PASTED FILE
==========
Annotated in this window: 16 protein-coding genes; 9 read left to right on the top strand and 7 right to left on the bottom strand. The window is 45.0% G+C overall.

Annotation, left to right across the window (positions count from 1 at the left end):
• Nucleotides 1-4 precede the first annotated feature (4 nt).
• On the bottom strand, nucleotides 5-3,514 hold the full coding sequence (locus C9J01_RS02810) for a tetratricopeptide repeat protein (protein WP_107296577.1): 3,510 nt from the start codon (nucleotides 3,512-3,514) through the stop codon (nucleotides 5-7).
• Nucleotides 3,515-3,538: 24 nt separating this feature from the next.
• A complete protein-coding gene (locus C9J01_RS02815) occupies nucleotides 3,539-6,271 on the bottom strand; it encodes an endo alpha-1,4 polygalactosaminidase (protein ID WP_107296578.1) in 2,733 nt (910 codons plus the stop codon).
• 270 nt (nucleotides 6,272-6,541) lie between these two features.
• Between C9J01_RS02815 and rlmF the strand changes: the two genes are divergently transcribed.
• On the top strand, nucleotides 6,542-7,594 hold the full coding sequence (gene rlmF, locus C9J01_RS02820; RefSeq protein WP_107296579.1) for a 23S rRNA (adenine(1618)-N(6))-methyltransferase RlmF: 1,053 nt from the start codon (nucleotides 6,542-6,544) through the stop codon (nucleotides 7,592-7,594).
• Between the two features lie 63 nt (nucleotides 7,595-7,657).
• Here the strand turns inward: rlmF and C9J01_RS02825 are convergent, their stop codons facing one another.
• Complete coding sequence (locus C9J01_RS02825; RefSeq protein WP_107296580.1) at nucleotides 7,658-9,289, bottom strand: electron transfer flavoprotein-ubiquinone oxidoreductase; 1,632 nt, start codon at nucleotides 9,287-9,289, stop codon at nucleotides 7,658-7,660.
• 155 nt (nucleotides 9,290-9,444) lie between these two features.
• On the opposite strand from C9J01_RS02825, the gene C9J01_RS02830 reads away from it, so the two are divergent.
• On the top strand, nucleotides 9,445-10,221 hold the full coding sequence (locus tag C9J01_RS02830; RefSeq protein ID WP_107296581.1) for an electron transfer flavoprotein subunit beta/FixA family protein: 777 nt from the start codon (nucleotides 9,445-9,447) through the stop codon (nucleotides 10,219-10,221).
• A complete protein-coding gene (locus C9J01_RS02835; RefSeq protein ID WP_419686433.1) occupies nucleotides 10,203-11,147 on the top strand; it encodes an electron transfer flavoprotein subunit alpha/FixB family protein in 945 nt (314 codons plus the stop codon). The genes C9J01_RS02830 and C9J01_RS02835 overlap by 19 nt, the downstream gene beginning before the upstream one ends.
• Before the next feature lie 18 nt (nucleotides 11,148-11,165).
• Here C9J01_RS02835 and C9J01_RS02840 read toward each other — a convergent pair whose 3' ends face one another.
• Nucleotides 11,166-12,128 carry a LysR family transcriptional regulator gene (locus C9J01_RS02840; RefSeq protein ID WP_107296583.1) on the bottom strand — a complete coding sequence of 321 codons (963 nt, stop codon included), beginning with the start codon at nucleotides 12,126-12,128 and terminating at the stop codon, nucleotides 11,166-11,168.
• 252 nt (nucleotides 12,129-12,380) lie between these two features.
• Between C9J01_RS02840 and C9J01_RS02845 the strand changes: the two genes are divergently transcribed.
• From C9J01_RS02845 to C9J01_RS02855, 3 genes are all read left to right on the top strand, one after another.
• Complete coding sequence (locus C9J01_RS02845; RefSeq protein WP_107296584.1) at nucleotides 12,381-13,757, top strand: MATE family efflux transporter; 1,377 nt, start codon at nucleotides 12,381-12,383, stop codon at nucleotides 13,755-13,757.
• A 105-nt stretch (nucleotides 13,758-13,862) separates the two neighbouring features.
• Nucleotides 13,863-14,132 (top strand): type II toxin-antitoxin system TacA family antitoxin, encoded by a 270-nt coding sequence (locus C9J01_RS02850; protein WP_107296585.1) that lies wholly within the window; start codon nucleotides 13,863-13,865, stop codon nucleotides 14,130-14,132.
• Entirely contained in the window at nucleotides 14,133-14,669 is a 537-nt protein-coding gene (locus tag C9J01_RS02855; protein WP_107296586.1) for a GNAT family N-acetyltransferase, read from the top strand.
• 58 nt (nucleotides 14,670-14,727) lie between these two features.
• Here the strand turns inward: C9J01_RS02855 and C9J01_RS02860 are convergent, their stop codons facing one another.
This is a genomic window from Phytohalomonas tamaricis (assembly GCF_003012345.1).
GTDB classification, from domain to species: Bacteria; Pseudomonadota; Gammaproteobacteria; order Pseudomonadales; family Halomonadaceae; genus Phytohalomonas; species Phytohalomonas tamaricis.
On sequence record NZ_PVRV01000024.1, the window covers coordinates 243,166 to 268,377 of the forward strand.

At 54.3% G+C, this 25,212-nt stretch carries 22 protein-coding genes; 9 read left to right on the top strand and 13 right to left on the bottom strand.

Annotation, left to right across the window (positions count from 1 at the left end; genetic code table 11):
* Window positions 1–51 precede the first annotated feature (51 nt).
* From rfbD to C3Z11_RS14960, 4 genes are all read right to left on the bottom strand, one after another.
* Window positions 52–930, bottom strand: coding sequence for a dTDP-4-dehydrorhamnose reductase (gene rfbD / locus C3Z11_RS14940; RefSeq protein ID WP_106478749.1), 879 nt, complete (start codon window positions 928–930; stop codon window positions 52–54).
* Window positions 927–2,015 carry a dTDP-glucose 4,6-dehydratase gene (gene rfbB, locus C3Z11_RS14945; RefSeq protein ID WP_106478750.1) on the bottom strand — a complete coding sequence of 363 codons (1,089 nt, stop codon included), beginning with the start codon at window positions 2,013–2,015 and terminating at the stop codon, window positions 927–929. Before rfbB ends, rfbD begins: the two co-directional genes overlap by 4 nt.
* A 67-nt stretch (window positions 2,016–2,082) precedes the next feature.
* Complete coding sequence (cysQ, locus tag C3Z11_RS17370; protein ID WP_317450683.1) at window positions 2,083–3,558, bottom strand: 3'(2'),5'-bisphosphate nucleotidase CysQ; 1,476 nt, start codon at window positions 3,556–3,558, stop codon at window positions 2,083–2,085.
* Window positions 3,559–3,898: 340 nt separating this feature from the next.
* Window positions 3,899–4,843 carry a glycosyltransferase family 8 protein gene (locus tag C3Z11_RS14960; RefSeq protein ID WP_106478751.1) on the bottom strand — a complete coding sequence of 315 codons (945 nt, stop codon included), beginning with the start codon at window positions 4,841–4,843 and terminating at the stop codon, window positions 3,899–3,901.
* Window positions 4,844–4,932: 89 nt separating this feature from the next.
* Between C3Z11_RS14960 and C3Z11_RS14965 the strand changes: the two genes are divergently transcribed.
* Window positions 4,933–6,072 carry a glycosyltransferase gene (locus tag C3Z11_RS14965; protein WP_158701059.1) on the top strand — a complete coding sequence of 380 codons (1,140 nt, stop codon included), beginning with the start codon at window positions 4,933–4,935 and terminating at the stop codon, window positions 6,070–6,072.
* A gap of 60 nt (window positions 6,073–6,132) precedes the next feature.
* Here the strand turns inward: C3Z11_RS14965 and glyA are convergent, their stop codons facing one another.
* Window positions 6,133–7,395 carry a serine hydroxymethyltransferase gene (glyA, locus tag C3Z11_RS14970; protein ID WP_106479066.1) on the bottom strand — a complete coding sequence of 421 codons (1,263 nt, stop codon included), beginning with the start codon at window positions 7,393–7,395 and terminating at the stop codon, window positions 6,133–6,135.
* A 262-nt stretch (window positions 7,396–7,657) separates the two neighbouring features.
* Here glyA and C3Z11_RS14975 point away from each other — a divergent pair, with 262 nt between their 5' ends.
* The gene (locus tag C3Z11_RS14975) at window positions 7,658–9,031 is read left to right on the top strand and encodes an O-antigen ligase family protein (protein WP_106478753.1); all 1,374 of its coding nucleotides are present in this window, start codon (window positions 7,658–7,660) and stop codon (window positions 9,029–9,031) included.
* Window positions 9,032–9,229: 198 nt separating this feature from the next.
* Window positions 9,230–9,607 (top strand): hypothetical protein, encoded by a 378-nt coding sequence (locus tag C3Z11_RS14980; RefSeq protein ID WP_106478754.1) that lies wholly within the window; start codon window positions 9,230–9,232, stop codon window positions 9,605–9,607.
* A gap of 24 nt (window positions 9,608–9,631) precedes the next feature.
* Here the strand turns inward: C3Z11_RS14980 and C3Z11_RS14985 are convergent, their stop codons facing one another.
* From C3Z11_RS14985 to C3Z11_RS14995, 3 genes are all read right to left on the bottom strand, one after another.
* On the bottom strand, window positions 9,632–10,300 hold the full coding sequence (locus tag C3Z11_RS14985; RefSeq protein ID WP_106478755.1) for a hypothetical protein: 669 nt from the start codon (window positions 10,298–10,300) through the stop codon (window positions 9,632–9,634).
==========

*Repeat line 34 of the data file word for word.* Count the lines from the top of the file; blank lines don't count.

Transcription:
* Window positions 1–51 precede the first annotated feature (51 nt).